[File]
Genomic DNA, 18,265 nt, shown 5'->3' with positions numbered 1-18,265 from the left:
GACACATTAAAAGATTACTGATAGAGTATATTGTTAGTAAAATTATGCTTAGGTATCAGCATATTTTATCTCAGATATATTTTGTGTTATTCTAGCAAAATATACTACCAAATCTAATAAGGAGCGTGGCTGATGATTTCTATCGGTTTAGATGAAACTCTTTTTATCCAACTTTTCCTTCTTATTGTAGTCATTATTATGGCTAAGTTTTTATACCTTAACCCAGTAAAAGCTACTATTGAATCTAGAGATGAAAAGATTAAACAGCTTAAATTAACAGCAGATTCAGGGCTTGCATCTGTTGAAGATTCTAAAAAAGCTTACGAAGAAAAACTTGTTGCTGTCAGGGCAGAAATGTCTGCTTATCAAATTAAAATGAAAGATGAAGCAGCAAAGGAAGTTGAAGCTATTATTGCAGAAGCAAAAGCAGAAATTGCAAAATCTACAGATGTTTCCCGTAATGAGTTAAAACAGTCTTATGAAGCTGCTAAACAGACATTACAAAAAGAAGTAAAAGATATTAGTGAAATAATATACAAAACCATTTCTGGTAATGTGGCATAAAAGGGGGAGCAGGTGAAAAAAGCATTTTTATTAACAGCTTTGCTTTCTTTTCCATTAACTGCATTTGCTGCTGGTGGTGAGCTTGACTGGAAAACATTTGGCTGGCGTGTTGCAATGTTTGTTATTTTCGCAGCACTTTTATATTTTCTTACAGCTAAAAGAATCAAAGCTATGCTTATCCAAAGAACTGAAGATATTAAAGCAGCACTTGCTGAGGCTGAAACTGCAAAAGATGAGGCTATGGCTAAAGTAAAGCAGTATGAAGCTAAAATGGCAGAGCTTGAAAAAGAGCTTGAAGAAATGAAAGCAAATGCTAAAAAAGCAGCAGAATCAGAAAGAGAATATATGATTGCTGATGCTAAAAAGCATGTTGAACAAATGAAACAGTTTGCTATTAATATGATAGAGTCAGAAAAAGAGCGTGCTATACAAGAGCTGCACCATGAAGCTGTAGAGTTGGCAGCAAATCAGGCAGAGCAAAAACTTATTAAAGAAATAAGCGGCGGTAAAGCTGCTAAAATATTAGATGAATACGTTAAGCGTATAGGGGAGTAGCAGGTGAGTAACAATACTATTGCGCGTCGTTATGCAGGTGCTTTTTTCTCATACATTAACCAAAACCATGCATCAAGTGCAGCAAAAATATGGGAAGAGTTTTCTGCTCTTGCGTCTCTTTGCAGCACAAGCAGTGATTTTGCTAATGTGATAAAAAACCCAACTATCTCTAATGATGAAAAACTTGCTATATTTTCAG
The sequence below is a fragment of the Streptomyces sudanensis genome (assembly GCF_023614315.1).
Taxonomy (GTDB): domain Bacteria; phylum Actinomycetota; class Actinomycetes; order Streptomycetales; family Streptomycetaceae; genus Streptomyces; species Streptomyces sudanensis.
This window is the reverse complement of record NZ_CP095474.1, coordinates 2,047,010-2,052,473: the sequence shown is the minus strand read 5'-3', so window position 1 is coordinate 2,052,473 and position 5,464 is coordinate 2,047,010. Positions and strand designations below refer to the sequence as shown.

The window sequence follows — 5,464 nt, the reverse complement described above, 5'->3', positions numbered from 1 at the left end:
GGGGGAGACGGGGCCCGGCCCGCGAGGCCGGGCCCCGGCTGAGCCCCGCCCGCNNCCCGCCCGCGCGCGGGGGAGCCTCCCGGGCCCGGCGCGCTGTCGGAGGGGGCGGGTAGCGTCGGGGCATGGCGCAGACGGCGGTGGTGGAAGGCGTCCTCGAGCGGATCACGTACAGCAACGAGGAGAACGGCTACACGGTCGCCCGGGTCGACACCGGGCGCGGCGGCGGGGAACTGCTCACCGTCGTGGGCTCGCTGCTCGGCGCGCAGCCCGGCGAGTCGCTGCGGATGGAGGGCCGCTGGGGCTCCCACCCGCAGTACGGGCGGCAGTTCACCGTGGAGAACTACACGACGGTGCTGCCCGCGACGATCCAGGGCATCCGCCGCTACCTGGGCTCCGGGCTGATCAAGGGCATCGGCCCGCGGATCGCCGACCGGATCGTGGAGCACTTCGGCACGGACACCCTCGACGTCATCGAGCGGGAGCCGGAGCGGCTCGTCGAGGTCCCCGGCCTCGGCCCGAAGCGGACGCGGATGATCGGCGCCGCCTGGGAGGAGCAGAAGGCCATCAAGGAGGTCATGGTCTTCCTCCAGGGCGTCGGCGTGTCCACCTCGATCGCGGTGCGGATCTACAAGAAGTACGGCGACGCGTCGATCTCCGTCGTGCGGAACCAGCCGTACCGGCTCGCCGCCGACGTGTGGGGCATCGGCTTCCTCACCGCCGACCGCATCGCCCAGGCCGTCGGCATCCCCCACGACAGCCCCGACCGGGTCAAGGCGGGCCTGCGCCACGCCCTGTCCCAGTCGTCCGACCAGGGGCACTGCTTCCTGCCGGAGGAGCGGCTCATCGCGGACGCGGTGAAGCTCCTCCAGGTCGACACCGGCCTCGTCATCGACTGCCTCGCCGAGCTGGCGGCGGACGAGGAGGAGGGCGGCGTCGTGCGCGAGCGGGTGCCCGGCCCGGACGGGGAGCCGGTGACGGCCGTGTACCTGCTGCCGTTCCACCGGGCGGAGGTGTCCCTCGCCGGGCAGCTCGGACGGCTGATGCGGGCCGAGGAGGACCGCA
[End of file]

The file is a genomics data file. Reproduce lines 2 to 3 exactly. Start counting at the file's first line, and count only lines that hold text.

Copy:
GACACATTAAAAGATTACTGATAGAGTATATTGTTAGTAAAATTATGCTTAGGTATCAGCATATTTTATCTCAGATATATTTTGTGTTATTCTAGCAAAATATACTACCAAATCTAATAAGGAGCGTGGCTGATGATTTCTATCGGTTTAGATGAAACTCTTTTTATCCAACTTTTCCTTCTTATTGTAGTCATTATTATGGCTAAGTTTTTATACCTTAACCCAGTAAAAGCTACTATTGAATCTAGAGATGAAAAGATTAAACAGCTTAAATTAACAGCAGATTCAGGGCTTGCATCTGTTGAAGATTCTAAAAAAGCTTACGAAGAAAAACTTGTTGCTGTCAGGGCAGAAATGTCTGCTTATCAAATTAAAATGAAAGATGAAGCAGCAAAGGAAGTTGAAGCTATTATTGCAGAAGCAAAAGCAGAAATTGCAAAATCTACAGATGTTTCCCGTAATGAGTTAAAACAGTCTTATGAAGCTGCTAAACAGACATTACAAAAAGAAGTAAAAGATATTAGTGAAATAATATACAAAACCATTTCTGGTAATGTGGCATAAAAGGGGGAGCAGGTGAAAAAAGCATTTTTATTAACAGCTTTGCTTTCTTTTCCATTAACTGCATTTGCTGCTGGTGGTGAGCTTGACTGGAAAACATTTGGCTGGCGTGTTGCAATGTTTGTTATTTTCGCAGCACTTTTATATTTTCTTACAGCTAAAAGAATCAAAGCTATGCTTATCCAAAGAACTGAAGATATTAAAGCAGCACTTGCTGAGGCTGAAACTGCAAAAGATGAGGCTATGGCTAAAGTAAAGCAGTATGAAGCTAAAATGGCAGAGCTTGAAAAAGAGCTTGAAGAAATGAAAGCAAATGCTAAAAAAGCAGCAGAATCAGAAAGAGAATATATGATTGCTGATGCTAAAAAGCATGTTGAACAAATGAAACAGTTTGCTATTAATATGATAGAGTCAGAAAAAGAGCGTGCTATACAAGAGCTGCACCATGAAGCTGTAGAGTTGGCAGCAAATCAGGCAGAGCAAAAACTTATTAAAGAAATAAGCGGCGGTAAAGCTGCTAAAATATTAGATGAATACGTTAAGCGTATAGGGGAGTAGCAGGTGAGTAACAATACTATTGCGCGTCGTTATGCAGGTGCTTTTTTCTCATACATTAACCAAAACCATGCATCAAGTGCAGCAAAAATATGGGAAGAGTTTTCTGCTCTTGCGTCTCTTTGCAGCACAAGCAGTGATTTTGCTAATGTGATAAAAAACCCAACTATCTCTAATGATGAAAAACTTGCTATATTTTCAG
The sequence below is a fragment of the Streptomyces sudanensis genome (assembly GCF_023614315.1).